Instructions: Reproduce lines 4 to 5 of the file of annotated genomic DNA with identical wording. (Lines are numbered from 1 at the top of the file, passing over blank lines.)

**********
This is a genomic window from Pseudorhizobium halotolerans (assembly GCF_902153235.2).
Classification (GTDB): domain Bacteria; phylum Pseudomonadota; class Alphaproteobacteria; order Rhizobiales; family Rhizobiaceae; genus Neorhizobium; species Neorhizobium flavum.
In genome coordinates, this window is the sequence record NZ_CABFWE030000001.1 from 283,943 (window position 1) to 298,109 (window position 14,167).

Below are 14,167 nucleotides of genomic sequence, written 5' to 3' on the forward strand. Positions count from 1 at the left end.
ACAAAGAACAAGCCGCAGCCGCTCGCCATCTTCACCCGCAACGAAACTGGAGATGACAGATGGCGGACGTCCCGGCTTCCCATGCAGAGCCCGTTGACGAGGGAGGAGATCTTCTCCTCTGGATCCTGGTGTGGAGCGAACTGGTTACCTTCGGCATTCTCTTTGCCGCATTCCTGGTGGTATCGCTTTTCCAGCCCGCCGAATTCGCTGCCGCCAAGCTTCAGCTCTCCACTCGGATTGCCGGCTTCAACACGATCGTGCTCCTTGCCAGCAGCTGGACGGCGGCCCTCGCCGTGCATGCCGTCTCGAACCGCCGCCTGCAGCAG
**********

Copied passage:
Below are 14,167 nucleotides of genomic sequence, written 5' to 3' on the forward strand. Positions count from 1 at the left end.
ACAAAGAACAAGCCGCAGCCGCTCGCCATCTTCACCCGCAACGAAACTGGAGATGACAGATGGCGGACGTCCCGGCTTCCCATGCAGAGCCCGTTGACGAGGGAGGAGATCTTCTCCTCTGGATCCTGGTGTGGAGCGAACTGGTTACCTTCGGCATTCTCTTTGCCGCATTCCTGGTGGTATCGCTTTTCCAGCCCGCCGAATTCGCTGCCGCCAAGCTTCAGCTCTCCACTCGGATTGCCGGCTTCAACACGATCGTGCTCCTTGCCAGCAGCTGGACGGCGGCCCTCGCCGTGCATGCCGTCTCGAACCGCCGCCTGCAGCAG